The stone circle at Holmhead in Aberdeenshire may only date back to the 1990s, but this latest architectural find is still a treasure, writes Martyn McLaughlin
The late Spike Milligan once said that when he died, he hoped to be laid to rest in a washing machine, for no other reason than to confuse the archaeologists of the future.
Those who make a living by combing through the detritus of the past in order to better understand who we are and where we come from deserve sympathy. It can be a gruelling, fruitless task, waged in all weathers.
But in a conservative discipline where context is everything, it is nice to see archaeologists can also see the funny side of things.
The defrocking of the Holmhead stone circle in Aberdeenshire, which until recently was believed to date back to the Bronze Age, shows how those who retrace the journey made by our descendants are prone to the odd misstep.
Only last month, Historic Environment Scotland and Aberdeenshire Council declared it to be an authentic prehistoric site. This week, a farmer who once worked the land on which is located disabused them of such notions. The stone circle, he revealed, could be traced only as far back as the era of Britpop and combat trousers.
As Neil Ackerman, the local authority’s historic environment records assistant, humbly pointed out on Twitter, the revelation is unlikely to grace his CV in future.
“If you are having an awkward day at work, at least you’re not that guy who identified a new prehistoric stone circle to the press that now turns out to be about 20 years old,” he wrote.
It is refreshing to see a professional freely admit to making an error and do so with such good humour. Mr Ackerman has been in his post for less than three years, but his candour means he can look forward to a bright future. As well as providing some levity, the misclassification has helped promote the north east’s established archeological treasures. Who among us would have known of Aberdeenshire’s unique bounty of recumbent stone circles were it not for the imposter in their midst?
In any case, who are we to judge what is real or fake, or to differentiate those creations that have meaning from the ones that are mere whimsy? For all that technology has aided research into our origins, the stone circles specked across Scotland and further afield remain shrouded in mystery, with the purpose of their creation, the manner of their construction, and the choice of their location as elusive as ever.
There are countless competing theories which may offer fragmentary answers, but my favourite proposition is that the people who erected them did so simply to cause a bit of good-natured mischief. If that is the case – and there is no good reason why not – then our Aberdeenshire farmer was keeping this noble tradition alive, albeit inadvertently (he reportedly said it wasn’t designed “to con anyone”, but simply to be a “garden feature”). Holmhead may be the punchline to a joke that started with Callinish or Stennesh.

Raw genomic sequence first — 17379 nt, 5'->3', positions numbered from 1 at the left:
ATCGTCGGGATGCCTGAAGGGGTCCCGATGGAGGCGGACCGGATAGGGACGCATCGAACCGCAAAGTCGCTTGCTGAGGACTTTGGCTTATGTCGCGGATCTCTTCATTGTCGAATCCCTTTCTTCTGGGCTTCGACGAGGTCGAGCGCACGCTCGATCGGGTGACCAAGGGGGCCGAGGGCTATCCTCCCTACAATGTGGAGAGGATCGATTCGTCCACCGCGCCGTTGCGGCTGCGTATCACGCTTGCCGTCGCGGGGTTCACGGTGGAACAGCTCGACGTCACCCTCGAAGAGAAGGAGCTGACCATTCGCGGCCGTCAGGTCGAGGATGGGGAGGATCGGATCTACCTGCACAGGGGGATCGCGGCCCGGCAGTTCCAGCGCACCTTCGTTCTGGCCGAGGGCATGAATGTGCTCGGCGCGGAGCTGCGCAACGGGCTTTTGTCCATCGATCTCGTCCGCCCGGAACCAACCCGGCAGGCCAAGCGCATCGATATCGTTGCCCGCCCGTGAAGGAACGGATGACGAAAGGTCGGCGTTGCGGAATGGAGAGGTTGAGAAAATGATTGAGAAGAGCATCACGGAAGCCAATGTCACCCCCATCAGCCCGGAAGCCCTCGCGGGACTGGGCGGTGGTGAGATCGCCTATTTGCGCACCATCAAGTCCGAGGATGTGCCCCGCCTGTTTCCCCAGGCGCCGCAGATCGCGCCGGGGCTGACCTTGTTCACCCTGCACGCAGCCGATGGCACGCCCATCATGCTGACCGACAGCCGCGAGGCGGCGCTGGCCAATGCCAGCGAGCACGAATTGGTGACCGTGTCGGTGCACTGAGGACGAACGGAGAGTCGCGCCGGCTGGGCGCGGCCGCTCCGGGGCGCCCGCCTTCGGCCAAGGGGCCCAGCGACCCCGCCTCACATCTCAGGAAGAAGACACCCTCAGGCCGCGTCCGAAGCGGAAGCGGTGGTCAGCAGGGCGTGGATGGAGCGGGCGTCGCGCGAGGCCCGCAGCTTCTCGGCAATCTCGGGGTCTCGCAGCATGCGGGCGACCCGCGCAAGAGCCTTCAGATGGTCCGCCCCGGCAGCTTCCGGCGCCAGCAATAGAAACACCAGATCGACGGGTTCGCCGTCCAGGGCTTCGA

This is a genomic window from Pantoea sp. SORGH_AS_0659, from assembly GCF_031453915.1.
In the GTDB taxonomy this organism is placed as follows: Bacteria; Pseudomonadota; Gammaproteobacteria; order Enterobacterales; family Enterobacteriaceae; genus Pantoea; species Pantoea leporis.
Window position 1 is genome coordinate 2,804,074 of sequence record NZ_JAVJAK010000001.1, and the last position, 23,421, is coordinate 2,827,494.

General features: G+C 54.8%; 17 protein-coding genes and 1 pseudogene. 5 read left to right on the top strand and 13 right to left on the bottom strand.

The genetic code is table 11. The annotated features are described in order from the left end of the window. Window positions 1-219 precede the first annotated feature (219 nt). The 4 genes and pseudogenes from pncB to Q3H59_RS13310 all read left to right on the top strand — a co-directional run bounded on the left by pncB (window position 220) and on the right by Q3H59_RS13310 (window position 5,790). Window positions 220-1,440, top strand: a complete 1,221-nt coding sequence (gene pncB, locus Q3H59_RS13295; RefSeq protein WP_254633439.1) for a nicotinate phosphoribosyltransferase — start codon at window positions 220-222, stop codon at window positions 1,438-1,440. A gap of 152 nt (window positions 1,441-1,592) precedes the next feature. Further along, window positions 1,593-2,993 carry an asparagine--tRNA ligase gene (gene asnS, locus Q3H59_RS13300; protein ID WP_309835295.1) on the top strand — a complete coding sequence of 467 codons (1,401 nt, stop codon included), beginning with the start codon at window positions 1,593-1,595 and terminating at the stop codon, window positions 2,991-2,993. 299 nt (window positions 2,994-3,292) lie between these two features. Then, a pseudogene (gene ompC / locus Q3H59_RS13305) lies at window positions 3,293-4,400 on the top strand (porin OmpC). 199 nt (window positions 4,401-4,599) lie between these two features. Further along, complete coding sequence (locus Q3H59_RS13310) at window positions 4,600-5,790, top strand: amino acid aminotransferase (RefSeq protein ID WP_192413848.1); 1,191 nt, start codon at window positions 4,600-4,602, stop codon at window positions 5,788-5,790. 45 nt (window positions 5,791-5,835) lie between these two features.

The search for definitive truths and the contested hypotheses surrounding our stone circles is made to look foolish when you consider the reverence afforded to the pretenders.
Take the Druid’s Temple in the Yorkshire village of Ilton, for example. A cluster of stones closely resembling Stonehenge, its eerie formation has given rise to scurrilous tales of satanic worship and archaic rituals.
The reality is that it was built in the early 19th century at the behest of William Danby, a wealthy landowner who wished to alleviate local unemployment and have a little fun into the bargain. He paid workers a shilling a day to prop up the 10ft-high stones.
Nowadays, a modest annual footfall of tourists give thanks to his eccentric vision, with WRI coach parties happily mingling with new age pagans.
Closer to home, there is the wonder that is the Sighthill Megalith, which for years held pride of place at the heart of a once-bustling Glasgow housing scheme. Its stones, quarried in Kilsyth, were lowered into place by a Royal Navy Sea King helicopter as recently as 1979.
Just as Thatcherism was about to sink its teeth into Scotland, the circle was created as part of a marvellously Orwellian-sounding initiative known as the Special Temporary Employment Programme.
Overseeing the venture was Duncan Lunan, a science fiction author and astronomer. “You would have thought that unless the glaciers came back, nothing could harm it,” he went on to reflect.
Sadly, Mr Lunan did not anticipate urban Scotland’s rapacious appetite for regeneration. The stones, a place of worship for druids and respite for Sighthill’s residents, were removed to make way for a quarter-of-a-billion-pound masterplan, but having been championed by the likes of Alasdair Gray, they are due to be installed at a new site later this year. The city would not allow otherwise.
Neither of these sites would be accepted as prehistoric marvels, but they are marvels all the same – treasured and respected by the communities around them and the tourists who pass through.
That is in large part due to the way they openly invite interpretation and an emotional response. Unlike, say, Piltdown Man, a sophisticated act of fraud which set out to deliberately deceive, they have been carved out of nothing with innocence. They provoke awe, not scepticism.
In time, the same will hopefully be said of Aberdeenshire’s latest stone circle. It’s creator clearly had a great love of Scotland’s ancient history, and his painstaking homage deserves to become an attraction in its own right. If you visit in the right state of mind, in search of intrigue and amazement, the chances are you will find it.